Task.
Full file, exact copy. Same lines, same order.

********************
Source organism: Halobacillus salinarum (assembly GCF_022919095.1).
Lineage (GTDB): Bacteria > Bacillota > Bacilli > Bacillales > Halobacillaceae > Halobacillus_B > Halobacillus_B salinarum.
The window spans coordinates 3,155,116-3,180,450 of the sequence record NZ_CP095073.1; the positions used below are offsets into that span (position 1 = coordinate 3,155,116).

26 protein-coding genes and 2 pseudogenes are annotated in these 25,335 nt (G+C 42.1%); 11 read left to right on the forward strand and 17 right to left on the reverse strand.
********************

Source organism: Halobacillus salinarum (assembly GCF_022919095.1).
Lineage (GTDB): Bacteria > Bacillota > Bacilli > Bacillales > Halobacillaceae > Halobacillus_B > Halobacillus_B salinarum.
The window spans coordinates 3,155,116-3,180,450 of the sequence record NZ_CP095073.1; the positions used below are offsets into that span (position 1 = coordinate 3,155,116).

26 protein-coding genes and 2 pseudogenes are annotated in these 25,335 nt (G+C 42.1%); 11 read left to right on the forward strand and 17 right to left on the reverse strand.